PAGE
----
Land’s End

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“Land’s End” is the name of many places. In today’s escapism we listen to Belerion, Finis Terra, Penn an Wlas – to the place in Cornwall called “Land’s End”, where the land ends and the ocean begins.


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Thank you for your attention, yours truly, Mr. Wunderlich


Read the transcript

They closed your institute; you lost your job. It’s not a big problem: three more months and you would have retired and you still will receive your full pension. But it’s sad that the humanities are not important anymore, isn’t it? No interest for the Celtic roots nowadays.

What to do with three months in the middle of a British summer? Spare time was a new concept for you. Why not fulfil a live long dream and walk the South West Coast Path? England’s longest footpath, stretching for 600 miles from Minehead in Somerset to Poole Harbour in Dorset?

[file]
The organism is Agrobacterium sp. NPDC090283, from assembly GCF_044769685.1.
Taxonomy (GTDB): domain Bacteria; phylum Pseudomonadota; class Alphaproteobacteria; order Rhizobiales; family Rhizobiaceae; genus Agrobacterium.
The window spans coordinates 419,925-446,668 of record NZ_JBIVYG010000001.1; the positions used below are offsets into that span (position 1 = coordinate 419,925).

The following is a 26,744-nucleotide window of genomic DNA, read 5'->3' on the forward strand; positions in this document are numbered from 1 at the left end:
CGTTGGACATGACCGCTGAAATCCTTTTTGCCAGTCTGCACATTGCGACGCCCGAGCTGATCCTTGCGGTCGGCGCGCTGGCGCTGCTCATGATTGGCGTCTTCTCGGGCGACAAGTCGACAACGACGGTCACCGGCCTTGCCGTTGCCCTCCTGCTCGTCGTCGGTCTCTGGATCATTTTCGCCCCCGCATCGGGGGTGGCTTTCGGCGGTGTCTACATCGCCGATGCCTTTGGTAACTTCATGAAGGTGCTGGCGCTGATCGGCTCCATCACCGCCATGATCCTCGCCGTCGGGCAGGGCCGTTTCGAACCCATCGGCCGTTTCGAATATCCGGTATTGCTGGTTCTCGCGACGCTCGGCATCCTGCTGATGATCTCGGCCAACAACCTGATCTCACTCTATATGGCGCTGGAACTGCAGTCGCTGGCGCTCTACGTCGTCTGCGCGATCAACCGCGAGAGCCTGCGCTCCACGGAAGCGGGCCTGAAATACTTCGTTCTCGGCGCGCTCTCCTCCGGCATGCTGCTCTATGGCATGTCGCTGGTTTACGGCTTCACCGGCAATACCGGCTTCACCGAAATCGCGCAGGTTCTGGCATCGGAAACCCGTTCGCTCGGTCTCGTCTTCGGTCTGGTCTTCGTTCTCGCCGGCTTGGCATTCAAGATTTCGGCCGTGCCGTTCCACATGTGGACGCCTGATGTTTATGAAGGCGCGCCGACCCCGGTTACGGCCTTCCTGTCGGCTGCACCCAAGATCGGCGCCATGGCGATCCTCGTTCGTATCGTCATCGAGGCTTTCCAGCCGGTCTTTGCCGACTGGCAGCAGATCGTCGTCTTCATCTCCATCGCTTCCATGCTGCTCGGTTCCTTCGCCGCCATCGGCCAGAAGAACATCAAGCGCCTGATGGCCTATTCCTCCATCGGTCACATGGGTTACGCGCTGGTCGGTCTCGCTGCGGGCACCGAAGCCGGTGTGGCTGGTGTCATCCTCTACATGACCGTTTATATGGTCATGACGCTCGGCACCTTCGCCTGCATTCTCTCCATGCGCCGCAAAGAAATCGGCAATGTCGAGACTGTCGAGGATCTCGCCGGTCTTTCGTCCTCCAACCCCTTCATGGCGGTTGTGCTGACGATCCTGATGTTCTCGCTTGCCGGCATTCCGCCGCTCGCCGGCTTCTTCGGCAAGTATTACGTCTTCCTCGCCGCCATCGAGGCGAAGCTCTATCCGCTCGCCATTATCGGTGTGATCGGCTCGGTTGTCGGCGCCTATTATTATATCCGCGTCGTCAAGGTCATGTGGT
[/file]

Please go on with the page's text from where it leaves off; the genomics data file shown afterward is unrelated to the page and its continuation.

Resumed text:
It took you almost four weeks to walk the first 240 miles to Penzance. On some days you only managed to walk a little more than seven miles, because there’s a lot of climbing involved. Then you arrived at Land’s End.

And you were bewitched. You’re still at the Treeve Moor House since your arrival, a week ago. Every morning you walk to Land’s End. Finis Terra, the Romans called it. Belerion was the name the Greek used. Finisterre was the Norman word and Penn an Wlas in Cornish.

Land ends here. There’s only ocean from here on. Waves of blue water against the rock. The steady pulse of the world. You watch and you listen. Every day. You think: Land ends here. Well, that’s fine with me!